Hurricane Nate: Is It Time to Buy US Crude Oil Futures?
Crude oil futures
US crude oil (UWT) (DWT) futures contracts for November delivery rose 0.1% and were trading at $49.63 per barrel in electronic trading at 2:03 AM EST on October 10, 2017. Likewise, the E-Mini S&P 500 (SPY) December futures contracts rose 0.1% to 2,545.25 in electronic trading during the same period.
US crude oil (USO) and Brent (BNO) crude oil prices have fallen 5% from their recent high. Lower crude oil prices have a negative impact on oil and gas producers (XLE) (XOP) like Noble Energy (NBL) and Bill Barrett (BBG).
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The crude oil production in the Gulf of Mexico accounts for 17% of the total US crude oil production. On October 9, 2017, the U.S. Department of the Interior’s Bureau of Safety and Environmental Enforcement said that the crude oil production in the Gulf of Mexico was offline due to Hurricane Nate. It estimates that 85% or 1.49 MMbpd (million barrels per day) of crude oil produced in the Gulf of Mexico was offline. It supported US crude oil (USO) (UCO) prices on October 5, 2017.
The tropical storm became a hurricane on October 6, 2017, in the Gulf of Mexico. As a result, US oil producers shut down their offshore oil platforms in order to prevent any damage. On October 9, 2017, Hurricane Nate was downgraded to a tropical storm. So, far it didn’t have much impact on the oil infrastructure. US producers could resume their production activity quickly.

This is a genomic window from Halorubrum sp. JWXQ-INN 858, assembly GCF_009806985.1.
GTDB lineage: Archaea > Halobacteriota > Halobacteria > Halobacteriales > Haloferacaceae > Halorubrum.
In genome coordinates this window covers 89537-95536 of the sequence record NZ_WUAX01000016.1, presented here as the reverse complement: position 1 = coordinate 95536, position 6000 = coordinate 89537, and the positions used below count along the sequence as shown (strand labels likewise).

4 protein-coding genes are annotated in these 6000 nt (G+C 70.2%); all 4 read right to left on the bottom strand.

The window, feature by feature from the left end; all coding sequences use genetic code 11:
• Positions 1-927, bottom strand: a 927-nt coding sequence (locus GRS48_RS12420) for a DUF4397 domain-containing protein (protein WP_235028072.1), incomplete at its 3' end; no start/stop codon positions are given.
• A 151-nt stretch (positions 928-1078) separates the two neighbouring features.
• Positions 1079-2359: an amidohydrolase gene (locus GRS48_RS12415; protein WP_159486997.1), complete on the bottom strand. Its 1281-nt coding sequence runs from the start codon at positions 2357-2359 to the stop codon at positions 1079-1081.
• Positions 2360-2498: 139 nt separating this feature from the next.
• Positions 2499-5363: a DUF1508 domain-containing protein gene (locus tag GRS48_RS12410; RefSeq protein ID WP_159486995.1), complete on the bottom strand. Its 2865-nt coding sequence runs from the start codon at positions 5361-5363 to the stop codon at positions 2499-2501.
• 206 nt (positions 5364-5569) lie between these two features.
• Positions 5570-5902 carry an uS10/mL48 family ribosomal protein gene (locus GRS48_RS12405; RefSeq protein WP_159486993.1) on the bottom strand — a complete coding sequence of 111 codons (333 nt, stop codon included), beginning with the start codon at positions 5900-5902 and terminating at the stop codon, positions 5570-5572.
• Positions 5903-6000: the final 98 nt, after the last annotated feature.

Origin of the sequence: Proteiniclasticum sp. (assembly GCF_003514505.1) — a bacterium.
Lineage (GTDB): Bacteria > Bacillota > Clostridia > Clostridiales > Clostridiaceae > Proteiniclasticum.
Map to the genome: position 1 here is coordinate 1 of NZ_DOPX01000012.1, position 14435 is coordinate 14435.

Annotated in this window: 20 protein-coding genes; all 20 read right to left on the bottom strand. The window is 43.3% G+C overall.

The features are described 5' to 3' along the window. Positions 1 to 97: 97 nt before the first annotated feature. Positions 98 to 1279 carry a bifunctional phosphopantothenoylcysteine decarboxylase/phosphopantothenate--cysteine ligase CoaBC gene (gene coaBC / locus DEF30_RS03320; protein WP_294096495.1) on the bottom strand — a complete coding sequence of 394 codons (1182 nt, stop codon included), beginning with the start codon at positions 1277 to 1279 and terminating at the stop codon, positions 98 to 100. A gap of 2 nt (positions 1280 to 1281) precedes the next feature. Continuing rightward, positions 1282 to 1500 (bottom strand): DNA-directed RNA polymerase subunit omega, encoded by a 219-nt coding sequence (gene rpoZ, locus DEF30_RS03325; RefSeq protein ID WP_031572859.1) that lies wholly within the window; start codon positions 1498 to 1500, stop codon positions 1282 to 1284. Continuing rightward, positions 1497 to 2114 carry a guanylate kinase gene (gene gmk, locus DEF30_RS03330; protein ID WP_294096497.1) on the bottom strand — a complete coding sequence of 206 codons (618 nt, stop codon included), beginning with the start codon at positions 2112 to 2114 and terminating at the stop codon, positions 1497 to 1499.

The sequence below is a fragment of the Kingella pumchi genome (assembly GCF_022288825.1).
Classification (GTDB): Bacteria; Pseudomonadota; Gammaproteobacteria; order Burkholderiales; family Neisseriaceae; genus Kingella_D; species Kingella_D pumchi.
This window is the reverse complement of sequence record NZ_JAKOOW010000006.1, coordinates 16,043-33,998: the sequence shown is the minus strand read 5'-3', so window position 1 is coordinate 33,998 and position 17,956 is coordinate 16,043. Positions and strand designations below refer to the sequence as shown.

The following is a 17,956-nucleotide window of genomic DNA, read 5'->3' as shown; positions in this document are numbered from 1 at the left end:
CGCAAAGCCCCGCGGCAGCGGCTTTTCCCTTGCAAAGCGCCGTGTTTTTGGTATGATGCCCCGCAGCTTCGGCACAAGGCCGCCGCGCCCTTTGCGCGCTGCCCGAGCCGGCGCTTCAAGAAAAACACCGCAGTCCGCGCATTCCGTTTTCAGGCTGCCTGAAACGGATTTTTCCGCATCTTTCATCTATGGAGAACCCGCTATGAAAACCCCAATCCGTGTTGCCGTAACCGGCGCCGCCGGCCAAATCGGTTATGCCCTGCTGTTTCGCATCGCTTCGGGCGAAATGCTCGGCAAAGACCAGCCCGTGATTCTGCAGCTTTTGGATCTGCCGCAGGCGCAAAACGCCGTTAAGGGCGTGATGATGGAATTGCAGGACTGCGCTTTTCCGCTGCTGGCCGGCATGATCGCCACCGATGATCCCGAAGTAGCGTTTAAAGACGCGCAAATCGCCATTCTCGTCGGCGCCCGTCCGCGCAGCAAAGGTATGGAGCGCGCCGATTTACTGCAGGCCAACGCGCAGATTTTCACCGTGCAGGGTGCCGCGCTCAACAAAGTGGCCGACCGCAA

Hurricane Nate caused a short spike in oil prices. However, US crude oil production is at a 26-month high. US crude oil (UCO) (UWT) prices have fallen 12.9% YTD (year-to-date) due to high production. Moves in crude oil prices impact energy producers (VDE) (RYE) like Noble Energy and Bill Barrett.
In the next part of this series, we’ll look at how the US dollar impacts crude oil prices.